ARTICLE | doi:10.20944/preprints201812.0026.v2
Subject: Biology And Life Sciences, Virology Keywords: Lactobacillus plantarum; phage; new genus; annotation; comparative genomics; phylogenetics; isolation; diversity
Online: 11 June 2019 (09:54:23 CEST)
Lactobacillus plantarum is a bacterium with promising applications to the food industry and agriculture and probiotic properties. So far, bacteriophages of this bacterium have been moderately addressed. We examined the diversity of five new L. plantarum phages via whole genome shotgun sequencing and in silico protein predictions. Moreover, we looked into their phylogeny and their potential genomic similarities to other complete phage genome records through extensive nucleotide and protein comparisons. These analyses revealed a high degree of similarity among the five phages, which extended to the vast majority of predicted virion-associated proteins. Based on these, we selected one of the phages as a representative and performed transmission electron microscopy and structural protein sequencing tests. Overall, the results suggested that the five phages belong to the family Myoviridae, they have a long genome of 137.973-141.344 bp, a G/C content of 36,3-36,6% that is quite distinct from their host’s, and, surprisingly, seven to 15 tRNAs. Only an average 41/174 of their predicted genes were assigned a function. The comparative analyses unraveled considerable genetic diversity for the five L. plantarum phages of this study. Hence, the new genus “Semelevirus” was proposed, which comprises exclusively the five phages. This novel lineage of Lactobacillus phages provides further insight into the genetic heterogeneity of phages infecting Lactobacillus sp.. The five new Lactobacillus phages have a potential value for the development of more robust starters through, for example, the selection of mutants insensitive to phage infections. The five phages could also form part of phage cocktails, which producers would apply in different stages of L. plantarum fermentations in order to create a range of organoleptic outputs.
ARTICLE | doi:10.20944/preprints201906.0125.v1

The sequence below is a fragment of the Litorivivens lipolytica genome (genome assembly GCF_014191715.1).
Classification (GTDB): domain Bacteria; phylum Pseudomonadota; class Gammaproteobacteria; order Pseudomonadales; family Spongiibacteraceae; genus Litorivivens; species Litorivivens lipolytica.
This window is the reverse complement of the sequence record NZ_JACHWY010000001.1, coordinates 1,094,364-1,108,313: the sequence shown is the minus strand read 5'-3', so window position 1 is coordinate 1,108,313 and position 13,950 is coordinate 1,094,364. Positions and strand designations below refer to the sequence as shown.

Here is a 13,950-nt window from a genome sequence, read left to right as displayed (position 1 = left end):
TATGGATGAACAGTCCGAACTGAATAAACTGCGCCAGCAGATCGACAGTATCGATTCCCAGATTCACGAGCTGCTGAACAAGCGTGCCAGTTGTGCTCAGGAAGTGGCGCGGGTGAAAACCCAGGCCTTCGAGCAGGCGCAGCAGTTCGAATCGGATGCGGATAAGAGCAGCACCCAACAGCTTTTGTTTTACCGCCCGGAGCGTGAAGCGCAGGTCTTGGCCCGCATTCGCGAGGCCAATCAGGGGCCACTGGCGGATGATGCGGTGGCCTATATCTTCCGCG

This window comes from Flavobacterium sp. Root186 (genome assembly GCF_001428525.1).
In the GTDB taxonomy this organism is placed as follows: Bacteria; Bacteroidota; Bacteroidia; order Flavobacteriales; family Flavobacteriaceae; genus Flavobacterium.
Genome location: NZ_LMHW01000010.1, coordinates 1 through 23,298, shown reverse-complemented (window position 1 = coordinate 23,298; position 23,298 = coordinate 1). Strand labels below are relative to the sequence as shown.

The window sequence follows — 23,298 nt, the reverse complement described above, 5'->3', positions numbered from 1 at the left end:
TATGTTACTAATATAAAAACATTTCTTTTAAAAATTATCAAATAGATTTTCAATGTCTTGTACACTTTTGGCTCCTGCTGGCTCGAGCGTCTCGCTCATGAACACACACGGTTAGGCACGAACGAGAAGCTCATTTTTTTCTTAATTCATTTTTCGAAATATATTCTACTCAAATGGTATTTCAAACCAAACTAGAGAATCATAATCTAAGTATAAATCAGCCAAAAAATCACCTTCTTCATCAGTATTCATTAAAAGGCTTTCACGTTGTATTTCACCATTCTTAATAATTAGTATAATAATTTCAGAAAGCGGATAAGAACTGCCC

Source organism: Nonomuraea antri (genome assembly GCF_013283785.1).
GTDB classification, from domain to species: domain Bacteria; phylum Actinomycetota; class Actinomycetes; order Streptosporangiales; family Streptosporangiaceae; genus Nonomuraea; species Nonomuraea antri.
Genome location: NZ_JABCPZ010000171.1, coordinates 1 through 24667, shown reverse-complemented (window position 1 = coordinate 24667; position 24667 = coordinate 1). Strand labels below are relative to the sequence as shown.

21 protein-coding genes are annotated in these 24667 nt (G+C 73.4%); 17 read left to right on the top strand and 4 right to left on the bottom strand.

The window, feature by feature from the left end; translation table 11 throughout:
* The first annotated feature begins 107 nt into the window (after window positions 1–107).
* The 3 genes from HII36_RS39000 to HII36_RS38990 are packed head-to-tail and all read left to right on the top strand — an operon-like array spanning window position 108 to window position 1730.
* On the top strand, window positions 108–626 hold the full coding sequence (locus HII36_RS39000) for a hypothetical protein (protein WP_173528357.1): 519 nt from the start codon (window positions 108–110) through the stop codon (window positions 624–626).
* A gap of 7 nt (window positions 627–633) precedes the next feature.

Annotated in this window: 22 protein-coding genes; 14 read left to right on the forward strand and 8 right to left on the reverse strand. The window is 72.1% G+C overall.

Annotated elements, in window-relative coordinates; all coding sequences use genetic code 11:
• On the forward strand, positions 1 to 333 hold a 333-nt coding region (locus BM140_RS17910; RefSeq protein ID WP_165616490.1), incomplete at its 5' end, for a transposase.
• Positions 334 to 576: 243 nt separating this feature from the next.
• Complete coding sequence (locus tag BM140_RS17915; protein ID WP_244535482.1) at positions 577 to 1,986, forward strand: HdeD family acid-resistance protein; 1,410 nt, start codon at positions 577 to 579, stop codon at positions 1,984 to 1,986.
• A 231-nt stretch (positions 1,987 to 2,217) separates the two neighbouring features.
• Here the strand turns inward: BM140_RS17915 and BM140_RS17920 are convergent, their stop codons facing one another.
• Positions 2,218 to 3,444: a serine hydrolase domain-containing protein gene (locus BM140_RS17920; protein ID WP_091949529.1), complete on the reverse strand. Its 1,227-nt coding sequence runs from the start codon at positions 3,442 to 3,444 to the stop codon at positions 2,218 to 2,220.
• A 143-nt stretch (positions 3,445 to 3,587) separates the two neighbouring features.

Subject: Biology And Life Sciences, Virology Keywords: isolation; purification; phage; T4; c2; phiX174; phi29
Online: 13 June 2019 (13:33:30 CEST)
The human gut microbiome (GM) plays an important role in human health and diseases. However, while substantial progress has been made in understanding the role of bacterial inhabitants of the gut, much less is known regarding the viral component of the GM. Bacteriophages (phages) are viruses attacking specific host bacteria and likely play important roles in shaping the GM. Although metagenomic approaches have led to the discoveries of many new viruses, they largely remain uncultured as their hosts have not been identified, which hampers our understanding of their biological roles. Existing protocols for isolation of viromes generally require relatively high input volumes and are generally more focused on extracting nucleic acids of good quality and purity for down-stream analysis and less on purification of still infective viruses. Here we report the development of an efficient protocol requiring low sample input yielding purified viromes containing still infective phages which also are of sufficient purity for genome sequencing. We validated the method through spiking of known phages followed by plaque assays, qPCR and metagenomic sequencing. The protocol should facilitate the culturing of novel viruses from the gut as well as large scale studies on gut viromes.